Planning a Piece of a City, The Architectural Form of the Neighborhood

Contemporary cities generally grow in an amorphous and often mono functional way, generating peripheries that do not contribute to social life and identity. The latter is entrusted to individual buildings instated as urban acupuncture. The studio will work on a different strategy and endeavor to produce a model for an eminently urban city expansion.

Subject of the studio is the urban quarter or neighborhood. This is defined as a complex which belongs to the city as a whole, but which has a partial social and functional autonomy and its own character. It is a fragment of the city with the city’s complexity, and designing it means to design a city en miniature, dealing with all its determinants: social, ideological, political, technical, economical, and cultural. Clearly, not all these determinants will be addressed in depth in the studio work, but the students will have to be aware of this intricacy.

After a theoretical and historical introduction where possible definitions and significant examples of architectural neighborhoods will be discussed, the students will produce a short programmatic paper with their own definition of an urban quarter, contrasting the random city development and specifying the determinants they intend to privilege. Subsequently, they will produce an exemplary design of a new urban quarter on a lot of a little more of 12 Acres situated in a developing area near Bern, Switzerland. The design can be schematic, but exemplary parts of it, ideally a square or a street and two model residential building units, will be detailed. Particular attention shall be devoted to the connection of the urban spaces to the buildings and types and vice versa.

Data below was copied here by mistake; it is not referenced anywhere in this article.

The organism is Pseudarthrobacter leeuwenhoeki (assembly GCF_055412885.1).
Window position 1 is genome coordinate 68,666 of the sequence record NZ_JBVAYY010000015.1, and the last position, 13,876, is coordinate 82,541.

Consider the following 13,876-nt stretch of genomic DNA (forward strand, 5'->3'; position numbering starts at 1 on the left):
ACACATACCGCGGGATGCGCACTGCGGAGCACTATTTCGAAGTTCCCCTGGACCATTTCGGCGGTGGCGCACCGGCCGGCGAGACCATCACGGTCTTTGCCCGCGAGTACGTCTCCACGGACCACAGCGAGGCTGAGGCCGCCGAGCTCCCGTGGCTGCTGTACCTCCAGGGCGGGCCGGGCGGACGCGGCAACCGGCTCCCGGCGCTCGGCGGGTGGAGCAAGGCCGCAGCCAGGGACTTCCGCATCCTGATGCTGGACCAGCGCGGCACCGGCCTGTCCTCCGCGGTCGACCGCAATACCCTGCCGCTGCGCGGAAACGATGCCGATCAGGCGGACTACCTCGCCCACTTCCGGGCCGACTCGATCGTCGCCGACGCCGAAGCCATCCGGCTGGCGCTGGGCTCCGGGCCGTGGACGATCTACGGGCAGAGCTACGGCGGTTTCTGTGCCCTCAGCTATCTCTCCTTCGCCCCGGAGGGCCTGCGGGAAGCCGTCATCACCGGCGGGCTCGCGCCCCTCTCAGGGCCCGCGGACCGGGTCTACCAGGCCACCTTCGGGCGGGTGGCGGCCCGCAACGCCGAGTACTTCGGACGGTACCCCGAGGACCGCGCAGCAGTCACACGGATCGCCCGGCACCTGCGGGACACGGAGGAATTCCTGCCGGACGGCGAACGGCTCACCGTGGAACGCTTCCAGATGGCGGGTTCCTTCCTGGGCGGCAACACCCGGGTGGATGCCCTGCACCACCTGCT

The design process will be underpinned with historical references: Rome, with its deliberately created 20. century Quartieri from Garbatella to Tiburtino, Berlin, and others, European and non-European. The students themselves will choose them, analyze them and share them with the group. The design process will also be accompanied by theoretical discussions. If the results are worth it, a small publication is planned.

This course has an irregular meeting schedule. Studio sessions will take place on Thursdays and Fridays, with a few exceptions, but will not meet every week. Vittorio will be in residence (Cambridge) during the first half of the semester (until 10/14) and will teach remotely for the second half.